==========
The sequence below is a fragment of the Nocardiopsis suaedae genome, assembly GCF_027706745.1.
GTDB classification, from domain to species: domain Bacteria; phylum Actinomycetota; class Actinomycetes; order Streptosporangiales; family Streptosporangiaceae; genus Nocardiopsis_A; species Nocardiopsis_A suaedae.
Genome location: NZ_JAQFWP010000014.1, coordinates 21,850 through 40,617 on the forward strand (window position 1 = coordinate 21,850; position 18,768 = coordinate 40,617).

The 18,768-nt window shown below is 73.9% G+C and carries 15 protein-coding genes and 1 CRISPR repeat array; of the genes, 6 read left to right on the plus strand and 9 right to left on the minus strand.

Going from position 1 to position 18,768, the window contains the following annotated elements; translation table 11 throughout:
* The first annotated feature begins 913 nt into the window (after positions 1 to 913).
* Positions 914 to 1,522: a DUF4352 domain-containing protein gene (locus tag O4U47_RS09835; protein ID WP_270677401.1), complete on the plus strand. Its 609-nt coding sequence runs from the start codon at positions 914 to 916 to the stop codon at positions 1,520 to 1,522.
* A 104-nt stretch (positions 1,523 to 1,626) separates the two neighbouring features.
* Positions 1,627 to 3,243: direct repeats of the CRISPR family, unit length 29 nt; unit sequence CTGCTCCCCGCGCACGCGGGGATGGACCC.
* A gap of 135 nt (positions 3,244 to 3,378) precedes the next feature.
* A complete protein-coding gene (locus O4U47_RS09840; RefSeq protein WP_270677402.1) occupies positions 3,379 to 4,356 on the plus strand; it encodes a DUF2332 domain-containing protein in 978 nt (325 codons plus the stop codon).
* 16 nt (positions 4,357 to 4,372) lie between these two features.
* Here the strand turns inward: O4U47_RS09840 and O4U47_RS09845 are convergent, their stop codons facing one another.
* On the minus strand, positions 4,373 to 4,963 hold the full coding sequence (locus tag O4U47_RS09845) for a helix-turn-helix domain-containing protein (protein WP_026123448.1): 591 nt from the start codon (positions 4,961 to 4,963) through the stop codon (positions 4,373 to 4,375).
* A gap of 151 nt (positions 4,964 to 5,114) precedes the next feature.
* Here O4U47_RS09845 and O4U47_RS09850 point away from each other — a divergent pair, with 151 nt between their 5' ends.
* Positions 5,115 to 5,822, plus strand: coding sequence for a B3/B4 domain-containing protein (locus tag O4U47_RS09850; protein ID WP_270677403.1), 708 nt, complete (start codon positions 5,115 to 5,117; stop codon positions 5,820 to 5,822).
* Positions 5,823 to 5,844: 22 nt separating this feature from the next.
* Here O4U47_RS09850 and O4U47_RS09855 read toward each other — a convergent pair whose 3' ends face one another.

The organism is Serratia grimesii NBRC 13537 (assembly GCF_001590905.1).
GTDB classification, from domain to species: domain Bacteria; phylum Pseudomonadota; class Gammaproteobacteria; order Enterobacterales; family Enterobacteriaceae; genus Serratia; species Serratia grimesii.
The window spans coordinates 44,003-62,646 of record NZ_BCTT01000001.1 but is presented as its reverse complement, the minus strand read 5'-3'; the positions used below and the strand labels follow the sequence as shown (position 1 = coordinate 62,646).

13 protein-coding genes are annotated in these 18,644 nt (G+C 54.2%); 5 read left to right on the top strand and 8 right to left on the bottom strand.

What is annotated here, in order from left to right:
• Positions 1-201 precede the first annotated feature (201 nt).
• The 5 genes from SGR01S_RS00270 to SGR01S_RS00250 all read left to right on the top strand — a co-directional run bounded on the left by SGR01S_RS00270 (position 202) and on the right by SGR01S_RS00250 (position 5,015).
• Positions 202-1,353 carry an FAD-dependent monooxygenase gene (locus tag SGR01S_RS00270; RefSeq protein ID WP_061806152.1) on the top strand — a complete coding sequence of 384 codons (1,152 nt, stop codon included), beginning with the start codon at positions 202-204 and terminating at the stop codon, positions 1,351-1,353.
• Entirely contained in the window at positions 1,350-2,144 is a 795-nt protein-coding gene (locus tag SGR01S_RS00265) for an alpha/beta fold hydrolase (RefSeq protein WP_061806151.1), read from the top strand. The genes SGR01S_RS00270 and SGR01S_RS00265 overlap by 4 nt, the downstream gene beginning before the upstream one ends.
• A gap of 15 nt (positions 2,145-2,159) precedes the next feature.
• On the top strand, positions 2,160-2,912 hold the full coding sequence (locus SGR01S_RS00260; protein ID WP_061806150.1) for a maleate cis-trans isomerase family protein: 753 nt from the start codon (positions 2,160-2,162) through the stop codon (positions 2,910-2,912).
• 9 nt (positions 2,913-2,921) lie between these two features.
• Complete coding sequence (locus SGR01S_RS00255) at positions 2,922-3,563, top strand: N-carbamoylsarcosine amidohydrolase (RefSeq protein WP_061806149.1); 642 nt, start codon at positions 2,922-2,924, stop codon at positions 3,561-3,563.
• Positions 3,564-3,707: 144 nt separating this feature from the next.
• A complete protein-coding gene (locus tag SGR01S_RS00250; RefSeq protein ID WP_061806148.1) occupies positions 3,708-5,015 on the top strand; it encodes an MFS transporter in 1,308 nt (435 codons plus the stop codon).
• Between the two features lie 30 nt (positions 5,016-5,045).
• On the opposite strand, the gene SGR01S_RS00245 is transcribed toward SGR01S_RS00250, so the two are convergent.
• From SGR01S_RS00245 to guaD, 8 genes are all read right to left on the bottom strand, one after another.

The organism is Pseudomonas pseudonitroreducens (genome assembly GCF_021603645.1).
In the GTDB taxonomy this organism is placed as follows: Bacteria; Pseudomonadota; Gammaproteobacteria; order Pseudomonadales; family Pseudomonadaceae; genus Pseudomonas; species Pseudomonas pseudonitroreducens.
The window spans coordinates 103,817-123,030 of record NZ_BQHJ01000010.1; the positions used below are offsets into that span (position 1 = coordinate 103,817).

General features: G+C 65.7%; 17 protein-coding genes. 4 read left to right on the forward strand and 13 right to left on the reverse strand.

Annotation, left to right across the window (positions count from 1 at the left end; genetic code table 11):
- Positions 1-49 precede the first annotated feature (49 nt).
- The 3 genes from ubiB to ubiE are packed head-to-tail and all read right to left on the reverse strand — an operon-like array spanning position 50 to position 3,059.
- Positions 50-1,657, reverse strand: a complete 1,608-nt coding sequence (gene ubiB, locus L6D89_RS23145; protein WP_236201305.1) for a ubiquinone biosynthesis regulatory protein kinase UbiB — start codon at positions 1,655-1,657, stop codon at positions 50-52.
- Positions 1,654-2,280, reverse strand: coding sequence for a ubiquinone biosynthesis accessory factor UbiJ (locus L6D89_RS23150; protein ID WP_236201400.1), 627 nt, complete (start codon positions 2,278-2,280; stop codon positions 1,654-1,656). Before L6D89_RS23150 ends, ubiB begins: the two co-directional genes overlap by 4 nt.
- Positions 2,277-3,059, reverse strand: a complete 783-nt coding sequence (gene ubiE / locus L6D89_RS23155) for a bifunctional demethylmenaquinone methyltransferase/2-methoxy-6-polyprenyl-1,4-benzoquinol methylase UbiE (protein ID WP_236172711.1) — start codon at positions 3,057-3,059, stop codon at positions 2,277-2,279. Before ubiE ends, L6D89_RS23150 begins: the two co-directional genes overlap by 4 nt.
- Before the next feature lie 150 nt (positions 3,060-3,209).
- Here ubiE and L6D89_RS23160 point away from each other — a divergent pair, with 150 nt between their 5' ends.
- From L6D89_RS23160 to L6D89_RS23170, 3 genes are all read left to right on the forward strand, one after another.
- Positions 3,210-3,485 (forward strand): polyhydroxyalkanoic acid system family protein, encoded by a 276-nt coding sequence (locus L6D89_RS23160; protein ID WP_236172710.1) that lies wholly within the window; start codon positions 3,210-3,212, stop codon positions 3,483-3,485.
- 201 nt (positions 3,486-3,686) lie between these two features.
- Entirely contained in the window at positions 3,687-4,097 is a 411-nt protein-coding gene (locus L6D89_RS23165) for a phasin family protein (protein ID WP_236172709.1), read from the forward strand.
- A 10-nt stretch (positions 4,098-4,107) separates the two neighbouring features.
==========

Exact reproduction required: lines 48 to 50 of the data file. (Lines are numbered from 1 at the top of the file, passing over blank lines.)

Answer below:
- Before the next feature lie 150 nt (positions 3,060-3,209).
- Here ubiE and L6D89_RS23160 point away from each other — a divergent pair, with 150 nt between their 5' ends.
- From L6D89_RS23160 to L6D89_RS23170, 3 genes are all read left to right on the forward strand, one after another.